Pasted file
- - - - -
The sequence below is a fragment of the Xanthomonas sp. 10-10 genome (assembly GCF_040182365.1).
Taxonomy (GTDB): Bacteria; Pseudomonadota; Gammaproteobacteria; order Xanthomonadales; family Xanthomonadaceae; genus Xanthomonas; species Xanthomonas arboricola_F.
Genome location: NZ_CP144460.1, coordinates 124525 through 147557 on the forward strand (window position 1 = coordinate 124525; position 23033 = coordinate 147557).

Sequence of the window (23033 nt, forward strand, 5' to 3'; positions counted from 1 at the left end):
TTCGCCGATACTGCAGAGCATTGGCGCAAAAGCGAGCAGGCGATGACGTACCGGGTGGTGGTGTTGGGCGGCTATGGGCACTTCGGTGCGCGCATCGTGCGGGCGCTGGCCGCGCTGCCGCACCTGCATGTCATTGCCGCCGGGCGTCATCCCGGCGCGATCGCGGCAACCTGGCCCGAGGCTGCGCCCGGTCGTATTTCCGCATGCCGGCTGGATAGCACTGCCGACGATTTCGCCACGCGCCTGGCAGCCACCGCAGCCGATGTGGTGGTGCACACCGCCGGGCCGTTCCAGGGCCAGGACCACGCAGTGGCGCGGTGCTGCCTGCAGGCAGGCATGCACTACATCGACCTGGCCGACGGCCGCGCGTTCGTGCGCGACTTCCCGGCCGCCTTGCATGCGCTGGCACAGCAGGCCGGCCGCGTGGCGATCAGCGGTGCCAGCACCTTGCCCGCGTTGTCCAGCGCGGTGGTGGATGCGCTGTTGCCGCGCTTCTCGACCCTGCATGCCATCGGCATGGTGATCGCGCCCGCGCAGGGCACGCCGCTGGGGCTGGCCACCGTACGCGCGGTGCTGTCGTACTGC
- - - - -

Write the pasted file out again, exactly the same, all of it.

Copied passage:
The sequence below is a fragment of the Xanthomonas sp. 10-10 genome (assembly GCF_040182365.1).
Taxonomy (GTDB): Bacteria; Pseudomonadota; Gammaproteobacteria; order Xanthomonadales; family Xanthomonadaceae; genus Xanthomonas; species Xanthomonas arboricola_F.
Genome location: NZ_CP144460.1, coordinates 124525 through 147557 on the forward strand (window position 1 = coordinate 124525; position 23033 = coordinate 147557).

Sequence of the window (23033 nt, forward strand, 5' to 3'; positions counted from 1 at the left end):
TTCGCCGATACTGCAGAGCATTGGCGCAAAAGCGAGCAGGCGATGACGTACCGGGTGGTGGTGTTGGGCGGCTATGGGCACTTCGGTGCGCGCATCGTGCGGGCGCTGGCCGCGCTGCCGCACCTGCATGTCATTGCCGCCGGGCGTCATCCCGGCGCGATCGCGGCAACCTGGCCCGAGGCTGCGCCCGGTCGTATTTCCGCATGCCGGCTGGATAGCACTGCCGACGATTTCGCCACGCGCCTGGCAGCCACCGCAGCCGATGTGGTGGTGCACACCGCCGGGCCGTTCCAGGGCCAGGACCACGCAGTGGCGCGGTGCTGCCTGCAGGCAGGCATGCACTACATCGACCTGGCCGACGGCCGCGCGTTCGTGCGCGACTTCCCGGCCGCCTTGCATGCGCTGGCACAGCAGGCCGGCCGCGTGGCGATCAGCGGTGCCAGCACCTTGCCCGCGTTGTCCAGCGCGGTGGTGGATGCGCTGTTGCCGCGCTTCTCGACCCTGCATGCCATCGGCATGGTGATCGCGCCCGCGCAGGGCACGCCGCTGGGGCTGGCCACCGTACGCGCGGTGCTGTCGTACTGC